driven out of business on these routes, until Canada’s Competition Bureau stepped in. They concluded that Air Canada was engaging
    in the uncompetitive action of predatory pricing since they were pricing flights below what
    it cost to operate them, so they were forced to stop. Airlines in the US, with some newly strong
    budget competitors, are engaging in similar actions nowadays. United airlines, for example, is matching
    Frontier’s $40 fares on many days from Denver to Chicago, among other routes, in order to
    maintain their market stronghold in Denver and Chicago even though their cost to operate
    the route is drastically higher than Frontier so they are almost certainly loosing money
    on those fares. But back to the New York to LA route. $159 is the lowest regular fare for this flight. The $129 and $144 price points were both basic
    economy fares—the most restrictive type with no seat selection, no carry on bags,
    and no changes or refunds. Every flight has a bunch of different booking
    classes each with a fare code. For example, the basic economy fare code for
    the $129 and $144 price is B, but the $159 price books into fare code N. These different
    booking classes are sometimes known are fare buckets. Essentially the airline decides it’s going
    to sell a certain number of tickets at the $159 price with fare code N, let’s say 10,
    then when those ten tickets are sold the airline then sells economy at fare code G for $204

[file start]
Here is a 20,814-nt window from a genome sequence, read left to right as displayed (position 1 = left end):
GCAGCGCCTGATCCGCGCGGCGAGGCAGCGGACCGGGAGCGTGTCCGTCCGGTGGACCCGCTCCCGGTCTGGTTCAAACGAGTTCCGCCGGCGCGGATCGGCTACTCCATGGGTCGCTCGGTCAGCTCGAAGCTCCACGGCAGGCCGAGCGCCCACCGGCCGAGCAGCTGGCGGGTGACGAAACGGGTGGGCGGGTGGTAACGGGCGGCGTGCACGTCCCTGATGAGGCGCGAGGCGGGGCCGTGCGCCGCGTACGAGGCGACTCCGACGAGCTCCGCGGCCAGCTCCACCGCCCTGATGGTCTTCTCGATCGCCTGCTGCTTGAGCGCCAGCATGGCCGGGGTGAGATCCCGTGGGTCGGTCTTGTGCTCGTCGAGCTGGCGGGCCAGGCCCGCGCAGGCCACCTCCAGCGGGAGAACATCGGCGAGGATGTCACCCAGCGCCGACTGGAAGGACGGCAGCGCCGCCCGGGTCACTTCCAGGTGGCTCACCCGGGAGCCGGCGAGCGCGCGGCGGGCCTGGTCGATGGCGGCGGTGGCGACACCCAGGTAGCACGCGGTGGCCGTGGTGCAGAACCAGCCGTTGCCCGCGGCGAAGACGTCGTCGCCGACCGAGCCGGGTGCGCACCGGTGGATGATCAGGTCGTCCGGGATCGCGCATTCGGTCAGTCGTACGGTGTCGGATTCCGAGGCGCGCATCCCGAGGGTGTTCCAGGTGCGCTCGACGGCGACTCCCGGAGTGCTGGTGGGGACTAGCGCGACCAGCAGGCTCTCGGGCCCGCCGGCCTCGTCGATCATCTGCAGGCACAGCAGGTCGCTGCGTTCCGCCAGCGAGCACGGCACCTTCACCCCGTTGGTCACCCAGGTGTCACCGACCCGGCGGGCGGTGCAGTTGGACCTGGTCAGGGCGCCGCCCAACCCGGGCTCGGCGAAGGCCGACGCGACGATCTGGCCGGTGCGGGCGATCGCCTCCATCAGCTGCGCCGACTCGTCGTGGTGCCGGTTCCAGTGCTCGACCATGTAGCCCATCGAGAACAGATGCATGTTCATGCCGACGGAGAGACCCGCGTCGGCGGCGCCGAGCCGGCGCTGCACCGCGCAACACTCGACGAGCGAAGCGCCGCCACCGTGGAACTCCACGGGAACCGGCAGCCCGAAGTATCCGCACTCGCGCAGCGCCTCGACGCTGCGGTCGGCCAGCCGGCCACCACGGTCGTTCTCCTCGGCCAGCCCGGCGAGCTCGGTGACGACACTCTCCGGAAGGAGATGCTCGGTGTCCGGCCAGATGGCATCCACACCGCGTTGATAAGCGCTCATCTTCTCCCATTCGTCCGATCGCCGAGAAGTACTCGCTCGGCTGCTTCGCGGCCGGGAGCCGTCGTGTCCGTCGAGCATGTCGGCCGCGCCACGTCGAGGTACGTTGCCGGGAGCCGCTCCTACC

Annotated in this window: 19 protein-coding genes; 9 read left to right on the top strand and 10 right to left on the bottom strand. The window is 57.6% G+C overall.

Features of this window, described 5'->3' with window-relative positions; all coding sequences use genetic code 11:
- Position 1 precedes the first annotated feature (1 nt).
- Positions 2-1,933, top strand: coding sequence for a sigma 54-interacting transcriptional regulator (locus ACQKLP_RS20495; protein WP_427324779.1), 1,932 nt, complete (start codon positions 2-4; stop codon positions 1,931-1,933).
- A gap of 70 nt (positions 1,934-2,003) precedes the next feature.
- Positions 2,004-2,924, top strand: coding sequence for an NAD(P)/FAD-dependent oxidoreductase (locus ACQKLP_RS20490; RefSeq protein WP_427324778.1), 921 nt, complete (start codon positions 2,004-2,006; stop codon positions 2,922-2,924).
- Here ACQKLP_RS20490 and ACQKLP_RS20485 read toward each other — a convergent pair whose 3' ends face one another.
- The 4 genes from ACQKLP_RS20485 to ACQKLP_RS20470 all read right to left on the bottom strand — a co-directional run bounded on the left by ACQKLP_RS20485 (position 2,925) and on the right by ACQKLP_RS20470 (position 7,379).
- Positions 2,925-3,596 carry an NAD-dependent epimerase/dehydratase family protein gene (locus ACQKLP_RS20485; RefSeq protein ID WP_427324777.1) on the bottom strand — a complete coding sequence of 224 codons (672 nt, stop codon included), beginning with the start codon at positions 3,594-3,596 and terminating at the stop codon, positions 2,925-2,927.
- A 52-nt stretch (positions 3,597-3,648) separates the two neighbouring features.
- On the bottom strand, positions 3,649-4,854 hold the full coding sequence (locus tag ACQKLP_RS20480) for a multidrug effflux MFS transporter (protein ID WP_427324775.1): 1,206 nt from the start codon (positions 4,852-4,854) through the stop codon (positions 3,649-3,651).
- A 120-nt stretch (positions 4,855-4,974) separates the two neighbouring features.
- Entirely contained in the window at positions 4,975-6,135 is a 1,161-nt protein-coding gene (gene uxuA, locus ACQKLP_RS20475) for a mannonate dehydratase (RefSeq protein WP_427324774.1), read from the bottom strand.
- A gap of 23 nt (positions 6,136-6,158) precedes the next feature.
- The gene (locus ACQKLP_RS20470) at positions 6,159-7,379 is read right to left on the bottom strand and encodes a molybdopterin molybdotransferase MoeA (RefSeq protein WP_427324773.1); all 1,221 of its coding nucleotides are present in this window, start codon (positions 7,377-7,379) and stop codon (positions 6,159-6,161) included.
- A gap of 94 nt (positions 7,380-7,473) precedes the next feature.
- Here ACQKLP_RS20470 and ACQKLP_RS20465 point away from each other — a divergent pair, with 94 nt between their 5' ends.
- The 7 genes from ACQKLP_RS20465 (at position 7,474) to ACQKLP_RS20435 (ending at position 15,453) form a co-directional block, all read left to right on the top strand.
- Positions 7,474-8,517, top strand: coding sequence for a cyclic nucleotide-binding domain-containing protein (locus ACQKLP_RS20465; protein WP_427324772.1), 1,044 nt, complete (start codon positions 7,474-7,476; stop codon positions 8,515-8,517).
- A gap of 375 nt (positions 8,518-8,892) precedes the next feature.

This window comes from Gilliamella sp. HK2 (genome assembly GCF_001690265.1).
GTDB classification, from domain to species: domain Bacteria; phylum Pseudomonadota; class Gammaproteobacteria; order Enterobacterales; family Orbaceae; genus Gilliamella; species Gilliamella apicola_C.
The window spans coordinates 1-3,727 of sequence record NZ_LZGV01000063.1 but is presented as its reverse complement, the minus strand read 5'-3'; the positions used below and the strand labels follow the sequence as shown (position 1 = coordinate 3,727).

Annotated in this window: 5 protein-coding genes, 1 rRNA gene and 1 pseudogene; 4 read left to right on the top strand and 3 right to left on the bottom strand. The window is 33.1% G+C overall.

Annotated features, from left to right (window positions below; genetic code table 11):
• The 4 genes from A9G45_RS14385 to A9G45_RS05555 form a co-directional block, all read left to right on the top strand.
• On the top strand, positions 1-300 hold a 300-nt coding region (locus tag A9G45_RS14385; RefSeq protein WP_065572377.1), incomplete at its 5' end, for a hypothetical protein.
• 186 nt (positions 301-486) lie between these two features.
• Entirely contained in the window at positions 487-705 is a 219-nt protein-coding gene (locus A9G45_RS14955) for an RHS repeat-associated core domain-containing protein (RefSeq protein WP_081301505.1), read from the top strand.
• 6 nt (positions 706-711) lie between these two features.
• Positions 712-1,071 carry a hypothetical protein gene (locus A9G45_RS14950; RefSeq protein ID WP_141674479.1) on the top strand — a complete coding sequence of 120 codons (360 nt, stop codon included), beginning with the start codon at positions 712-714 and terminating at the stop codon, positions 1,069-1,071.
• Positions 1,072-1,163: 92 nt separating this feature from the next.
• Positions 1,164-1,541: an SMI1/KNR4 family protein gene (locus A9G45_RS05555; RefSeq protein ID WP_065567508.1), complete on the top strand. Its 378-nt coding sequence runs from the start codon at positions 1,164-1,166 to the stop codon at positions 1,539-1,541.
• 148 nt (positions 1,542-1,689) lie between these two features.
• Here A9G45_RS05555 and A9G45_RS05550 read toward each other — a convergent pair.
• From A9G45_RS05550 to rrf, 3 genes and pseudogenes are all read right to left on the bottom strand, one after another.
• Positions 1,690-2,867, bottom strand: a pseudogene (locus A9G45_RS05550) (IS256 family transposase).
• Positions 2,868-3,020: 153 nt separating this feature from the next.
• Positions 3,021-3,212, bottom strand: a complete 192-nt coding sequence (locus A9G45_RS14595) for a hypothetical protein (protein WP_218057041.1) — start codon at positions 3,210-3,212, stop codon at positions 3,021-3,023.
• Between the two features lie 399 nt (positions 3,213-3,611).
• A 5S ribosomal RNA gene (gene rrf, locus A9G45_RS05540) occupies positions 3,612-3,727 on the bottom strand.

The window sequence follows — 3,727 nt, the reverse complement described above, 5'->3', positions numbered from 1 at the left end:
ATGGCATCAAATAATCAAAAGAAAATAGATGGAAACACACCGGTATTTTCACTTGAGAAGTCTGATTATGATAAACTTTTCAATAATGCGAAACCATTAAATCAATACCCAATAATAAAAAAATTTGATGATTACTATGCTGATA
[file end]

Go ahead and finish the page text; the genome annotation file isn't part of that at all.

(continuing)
then when those are sold it sells economy at fare code V for $269 then fare code L for
    $318 and so on and so forth. There are also some cases where a ticket will
    default to a more expensive fare bucket because of reasons other than the lower fare selling
    out. Many fares, including each mentioned so far,
    have advance purchase requirements meaning that, even if a flight is not full at all,
    the price will increase closer to departure. All the fares below $204 have an advance purchase
    requirement of two weeks meaning that you can only purchase them more than two weeks
    before departure while the $269 fare, for example, has an advance purchase requirement
    of only one week. Although, the cheapest fare without an advance
    purchase requirement at all, that is, the cheapest fare that you could buy day-of for
    this flight is fare class K at $472 which happens to be the most expensive economy class
    fare. And now for some caveats. Not every fare for this flight is going to
    be priced at one of these eight prices. Airlines have mechanisms to adjust fares from
    these buckets. In the short-term, they can adjust things
    like the fuel surcharge to raise the price if other factors, like oil prices, increase. In the long term they can adjust the actual